CMU Digest

CMU Digest 03.09.18: Copyright Directive, Michael Jackson, Viagogo, Spinal Tap, Cox

By | Published on Monday 3 September 2018

European Commission

The key stories from the last week in the music business…

The music industry ramped up its campaigning as the European Parliament prepares to consider the draft new copyright directive once again. MEPs voted down the proposals in July, in no small part because of the controversy over the safe harbour reforms that the music community has lobbied hard to secure. In the UK a plethora of trade bodies backed a new advert calling on artists to sign a petition, while European collecting society group GESAC launched a new initiative called Europe For Creators. Music business lobbyists also noted that recent real world protests against the copyright reforms drew very small crowds. [READ MORE]

Sony Music was removed as a defendant on a lawsuit that claims there are fake vocals on a posthumous Michael Jackson album. The major was sued by a fan in 2014, alongside the Jackson estate and the producer of the three tracks on 2010’s ‘Michael’ that many reckon feature another vocalist. Sony and the estate got themselves removed from the unfair competition litigation this week on free speech grounds, without the court actually considering whether or not Jackson sings on the tracks. Prior to that judgement, a comment made in court by a lawyer working for the estate was mis-reported as an admission that the vocals weren’t Jackson’s. It was not. [READ MORE]

It emerged that Viagogo is shifting much of its London workforce to New York. It comes as the controversial secondary ticketing site faces criticism and/or legal action from no less than three regulators in the UK, and follows a flurry of bad press for the firm in Britain and elsewhere in Europe. It’s thought the company hopes to step up its presence in the US market where ticket touting is regulated at a state level and – with a few notable exceptions – has generally proven less controversial to date. [READ MORE]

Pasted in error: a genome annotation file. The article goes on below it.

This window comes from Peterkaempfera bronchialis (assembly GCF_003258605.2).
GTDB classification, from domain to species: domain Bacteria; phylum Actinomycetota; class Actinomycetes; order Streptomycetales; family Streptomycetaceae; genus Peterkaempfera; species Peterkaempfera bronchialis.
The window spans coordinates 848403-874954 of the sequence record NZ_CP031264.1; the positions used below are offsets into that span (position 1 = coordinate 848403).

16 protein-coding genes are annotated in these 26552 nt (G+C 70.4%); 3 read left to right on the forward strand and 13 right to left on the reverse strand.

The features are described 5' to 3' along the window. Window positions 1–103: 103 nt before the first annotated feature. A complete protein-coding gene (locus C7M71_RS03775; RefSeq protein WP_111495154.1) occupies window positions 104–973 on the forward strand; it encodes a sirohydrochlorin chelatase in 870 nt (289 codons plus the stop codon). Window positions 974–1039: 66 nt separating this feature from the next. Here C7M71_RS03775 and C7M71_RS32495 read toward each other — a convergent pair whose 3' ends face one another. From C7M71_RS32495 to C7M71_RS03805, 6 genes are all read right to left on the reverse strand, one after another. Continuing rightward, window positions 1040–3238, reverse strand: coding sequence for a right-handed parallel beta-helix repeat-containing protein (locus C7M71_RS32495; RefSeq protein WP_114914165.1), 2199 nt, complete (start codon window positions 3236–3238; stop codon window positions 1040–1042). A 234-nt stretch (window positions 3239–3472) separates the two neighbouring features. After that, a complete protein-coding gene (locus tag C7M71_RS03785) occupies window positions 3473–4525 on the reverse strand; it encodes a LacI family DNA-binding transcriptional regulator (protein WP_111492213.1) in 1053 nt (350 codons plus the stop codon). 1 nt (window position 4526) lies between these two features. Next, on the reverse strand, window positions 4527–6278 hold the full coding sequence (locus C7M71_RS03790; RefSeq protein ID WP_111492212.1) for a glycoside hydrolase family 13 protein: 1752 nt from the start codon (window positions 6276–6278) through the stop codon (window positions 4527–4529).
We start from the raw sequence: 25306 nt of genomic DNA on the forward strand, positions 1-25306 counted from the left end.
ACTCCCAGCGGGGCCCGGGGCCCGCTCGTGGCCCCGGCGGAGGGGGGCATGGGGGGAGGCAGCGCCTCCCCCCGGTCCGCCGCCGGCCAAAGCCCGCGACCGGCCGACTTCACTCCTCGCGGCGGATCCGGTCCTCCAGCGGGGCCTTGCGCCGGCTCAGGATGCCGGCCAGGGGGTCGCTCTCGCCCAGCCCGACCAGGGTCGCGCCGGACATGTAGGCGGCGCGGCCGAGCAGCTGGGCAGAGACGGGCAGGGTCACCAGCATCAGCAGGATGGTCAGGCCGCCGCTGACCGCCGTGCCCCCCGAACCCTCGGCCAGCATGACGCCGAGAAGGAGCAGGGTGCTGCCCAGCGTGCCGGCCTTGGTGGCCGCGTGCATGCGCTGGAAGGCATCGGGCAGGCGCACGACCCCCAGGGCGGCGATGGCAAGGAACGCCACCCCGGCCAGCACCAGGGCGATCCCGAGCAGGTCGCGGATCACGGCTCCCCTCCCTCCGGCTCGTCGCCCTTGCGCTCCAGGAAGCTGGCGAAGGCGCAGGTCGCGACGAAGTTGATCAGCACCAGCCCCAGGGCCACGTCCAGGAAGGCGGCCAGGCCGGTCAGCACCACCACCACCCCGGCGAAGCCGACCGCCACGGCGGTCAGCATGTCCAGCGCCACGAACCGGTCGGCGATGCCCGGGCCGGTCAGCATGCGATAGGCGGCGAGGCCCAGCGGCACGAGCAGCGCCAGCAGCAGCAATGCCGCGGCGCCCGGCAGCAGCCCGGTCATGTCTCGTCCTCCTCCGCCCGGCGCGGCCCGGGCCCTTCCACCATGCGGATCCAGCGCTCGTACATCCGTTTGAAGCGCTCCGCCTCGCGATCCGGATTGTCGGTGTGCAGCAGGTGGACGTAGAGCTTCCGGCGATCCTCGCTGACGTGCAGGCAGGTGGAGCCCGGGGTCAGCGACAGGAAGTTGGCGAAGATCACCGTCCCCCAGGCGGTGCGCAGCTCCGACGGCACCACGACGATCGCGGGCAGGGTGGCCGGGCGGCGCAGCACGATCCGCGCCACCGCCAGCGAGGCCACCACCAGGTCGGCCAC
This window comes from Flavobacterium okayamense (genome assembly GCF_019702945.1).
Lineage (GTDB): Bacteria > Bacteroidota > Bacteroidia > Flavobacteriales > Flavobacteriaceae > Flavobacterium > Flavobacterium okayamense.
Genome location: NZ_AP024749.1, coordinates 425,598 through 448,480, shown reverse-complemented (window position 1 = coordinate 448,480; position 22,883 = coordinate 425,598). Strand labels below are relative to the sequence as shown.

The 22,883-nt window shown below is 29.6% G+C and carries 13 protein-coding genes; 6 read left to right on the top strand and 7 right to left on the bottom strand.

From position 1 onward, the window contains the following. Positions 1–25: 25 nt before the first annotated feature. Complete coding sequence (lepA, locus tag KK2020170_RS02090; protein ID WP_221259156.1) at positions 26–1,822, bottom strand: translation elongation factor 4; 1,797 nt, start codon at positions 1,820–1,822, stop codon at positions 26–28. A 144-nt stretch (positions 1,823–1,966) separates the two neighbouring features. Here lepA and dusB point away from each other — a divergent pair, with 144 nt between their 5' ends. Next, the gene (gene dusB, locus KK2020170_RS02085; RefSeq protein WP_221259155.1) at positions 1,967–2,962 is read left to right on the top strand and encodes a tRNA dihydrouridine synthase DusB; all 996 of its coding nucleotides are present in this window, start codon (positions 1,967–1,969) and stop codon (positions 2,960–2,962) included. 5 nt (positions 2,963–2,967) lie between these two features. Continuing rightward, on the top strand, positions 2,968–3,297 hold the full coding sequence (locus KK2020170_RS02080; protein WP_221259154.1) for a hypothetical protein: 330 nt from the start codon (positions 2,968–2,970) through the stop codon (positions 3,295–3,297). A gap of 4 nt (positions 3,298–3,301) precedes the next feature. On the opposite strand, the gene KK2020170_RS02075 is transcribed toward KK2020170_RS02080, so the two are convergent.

A US judge let the Spinal Tap lawsuit against Vivendi proceed, despite efforts by the entertainment group to have the case dismissed. However, most of the legal claims made directly against Vivendi’s music firm Universal will need to be revised and resubmitted, as the judge accepted the major’s argument that it wasn’t party to a 1982 deal that is key in the dispute between the creators of the cult film and Vivendi’s movie business StudioCanal. The four men behind Spinal Tap accuse the Vivendi companies of under-payment and fraud, and also seek to reclaim US rights. [READ MORE]

BMG announced it had settled its long-running legal battle with Cox Communications. The case tested the obligations of internet companies claiming safe harbour protection under US copyright law. An original judgement in BMG’s favour was overturned on appeal, but based on a technicality, and the case was due back in court this month. Appeal judges had pretty much backed BMG’s arguments. The music firm said it was “happy” with the financial terms of the out-of-court settlement which “reflect the seriousness” of the infringement. [READ MORE]

The big deals from the last seven days in the music business…
• Academy Music Group announced a new lease on Manchester’s Victoria Warehouse [INFO]
• Sentric Music acquired a stake in Black Rock [INFO]
• The Troxy in London allied with Dice on ticketing [INFO]
• Elton John allied with Twickets on his upcoming tour [INFO]
• Entertainment One signed a new deal with The Stereotypes [INFO]

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